For Release: Monday, October 23, 2017
Contact: Sabrina Suarez, Echo Media Group
(714) 573-0899 ext. 227
Jacksonville, FL — National Certification Commission for Acupuncture and Oriental Medicine® Celebrates 15th Annual Acupuncture and Oriental Medicine Day.
“Over the course of this year, the field of AOM has gained prominence as an effective treatment of chronic pain as well as for preventative care among healthcare agencies and consumers alike,” said Kory Ward-Cook, Ph.D., CEO of NCCAOM. “AOM Day is designed to increase public awareness of the progress, promise, and benefits of acupuncture and Oriental medicine.”
In observance of AOM Day, NCCAOM is raising awareness of acupuncture as a safe and effective alternative to opioids for the long-term treatment of chronic pain. More than 11 million Americans misused prescription opioids in 2016, nearly 1 million used heroin, and 2.1 million had an opioid use disorder due to prescription opioids or heroin, according to the Federal Substance Abuse and Mental Health Services Administration. The concern for opioid addiction and abuse in the U.S. has led six states to declare the crisis as a state emergency this year. To combat opioid addition, United States President, Donald Trump, has established a presidential commission to identify effective non-drug health therapies for pain such as acupuncture and Oriental medicine.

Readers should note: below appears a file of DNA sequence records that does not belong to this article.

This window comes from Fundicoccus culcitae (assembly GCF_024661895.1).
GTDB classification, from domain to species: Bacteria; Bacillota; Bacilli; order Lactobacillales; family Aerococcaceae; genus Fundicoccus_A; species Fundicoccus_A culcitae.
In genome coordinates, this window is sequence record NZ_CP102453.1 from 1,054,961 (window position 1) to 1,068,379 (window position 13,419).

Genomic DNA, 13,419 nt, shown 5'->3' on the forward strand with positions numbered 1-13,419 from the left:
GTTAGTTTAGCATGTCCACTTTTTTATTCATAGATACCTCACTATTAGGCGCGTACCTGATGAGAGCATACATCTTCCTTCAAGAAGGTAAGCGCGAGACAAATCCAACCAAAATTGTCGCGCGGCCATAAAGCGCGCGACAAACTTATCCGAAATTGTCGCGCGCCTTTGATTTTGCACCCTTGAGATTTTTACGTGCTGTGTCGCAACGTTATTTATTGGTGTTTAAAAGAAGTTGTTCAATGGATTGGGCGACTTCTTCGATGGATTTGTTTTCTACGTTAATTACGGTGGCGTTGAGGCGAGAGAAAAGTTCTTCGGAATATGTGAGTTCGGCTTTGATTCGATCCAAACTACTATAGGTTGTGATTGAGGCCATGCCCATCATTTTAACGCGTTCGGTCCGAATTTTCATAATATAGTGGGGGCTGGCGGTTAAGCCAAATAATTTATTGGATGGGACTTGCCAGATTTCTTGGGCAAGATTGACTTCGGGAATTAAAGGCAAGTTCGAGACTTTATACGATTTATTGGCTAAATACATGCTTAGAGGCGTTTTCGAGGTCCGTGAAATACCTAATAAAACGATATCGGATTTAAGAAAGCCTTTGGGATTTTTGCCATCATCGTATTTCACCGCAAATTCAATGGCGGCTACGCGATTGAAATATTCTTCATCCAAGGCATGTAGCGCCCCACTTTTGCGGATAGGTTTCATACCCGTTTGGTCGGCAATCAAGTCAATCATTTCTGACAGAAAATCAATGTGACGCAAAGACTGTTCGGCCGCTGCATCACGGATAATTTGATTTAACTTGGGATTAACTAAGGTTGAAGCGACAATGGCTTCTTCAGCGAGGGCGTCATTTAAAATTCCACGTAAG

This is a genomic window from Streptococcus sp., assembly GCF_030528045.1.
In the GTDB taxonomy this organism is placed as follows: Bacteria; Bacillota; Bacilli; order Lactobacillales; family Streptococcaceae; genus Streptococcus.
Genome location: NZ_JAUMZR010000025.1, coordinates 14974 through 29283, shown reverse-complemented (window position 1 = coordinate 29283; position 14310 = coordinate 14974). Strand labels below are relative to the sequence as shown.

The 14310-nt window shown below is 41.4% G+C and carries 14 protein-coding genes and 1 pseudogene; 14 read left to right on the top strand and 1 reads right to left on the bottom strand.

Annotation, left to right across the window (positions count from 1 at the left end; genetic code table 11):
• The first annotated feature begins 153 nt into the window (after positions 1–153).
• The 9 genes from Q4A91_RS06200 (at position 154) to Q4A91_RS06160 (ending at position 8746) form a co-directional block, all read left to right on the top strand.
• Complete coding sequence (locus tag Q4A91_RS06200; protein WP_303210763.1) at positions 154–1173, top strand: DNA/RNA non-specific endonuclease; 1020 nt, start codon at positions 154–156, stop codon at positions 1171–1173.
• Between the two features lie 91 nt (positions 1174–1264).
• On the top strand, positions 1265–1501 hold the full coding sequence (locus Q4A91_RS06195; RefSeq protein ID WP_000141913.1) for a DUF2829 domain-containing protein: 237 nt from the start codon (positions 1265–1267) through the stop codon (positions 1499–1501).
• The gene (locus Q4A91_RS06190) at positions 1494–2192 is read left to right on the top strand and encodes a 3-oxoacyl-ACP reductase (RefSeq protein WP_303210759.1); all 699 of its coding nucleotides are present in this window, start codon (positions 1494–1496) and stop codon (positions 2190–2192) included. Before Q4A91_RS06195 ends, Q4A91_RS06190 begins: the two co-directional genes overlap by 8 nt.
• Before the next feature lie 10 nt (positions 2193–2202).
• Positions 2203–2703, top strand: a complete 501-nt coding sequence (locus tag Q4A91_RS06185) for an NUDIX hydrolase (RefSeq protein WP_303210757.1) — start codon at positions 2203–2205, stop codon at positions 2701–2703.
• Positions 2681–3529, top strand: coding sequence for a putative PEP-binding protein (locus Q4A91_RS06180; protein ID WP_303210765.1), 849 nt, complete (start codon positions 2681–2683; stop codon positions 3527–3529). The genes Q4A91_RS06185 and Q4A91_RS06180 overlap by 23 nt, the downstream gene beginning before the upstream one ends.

Acupuncture is a viable evidence-based solution to the opioid crisis America is currently facing. According to a 2015 study by Massachusetts General Hospital/Harvard University, repeated acupuncture treatment “may reduce or eliminate the need for opioids by restoring the balance in the connectivity of the key pain brain regions, altering pain-related attention and memory.” NCCAOM states that more emphasis must be placed on alternative treatments, such as acupuncture, which has been shown to be effective in treating pain.
“In 2016, we have seen unprecedented growth in the field of AOM in healthcare agencies and by consumers alike. As use of acupuncture and herbal medicine treatments gains prominence, the need for consumer access to accurate information and nationally board certified practitioners is greater than ever,” said Kory Ward-Cook, Ph.D., chief executive officer of NCCAOM. “The annual AOM Day aims to grow understanding of integrative and complementary medicine treatments, inform consumers on the safe use of these treatments and advocate for the importance of seeking a nationally board certified practitioner for treatment.”
Food and Drug Administration Proposes Doctors Should Learn about Acupuncture
In May 2017, the Food and Drug Administration (FDA) released proposed changes to its blueprint on educating healthcare providers about treating pain. In its proposal, the agency explained that healthcare providers “should be knowledgeable about the range of available therapies, when they may be helpful, and when they should be used as part of a multidisciplinary approach to pain management.” The guidelines now recommend that doctors receive information about acupuncture and chiropractic care as therapies that might help patients avoid prescription opioids.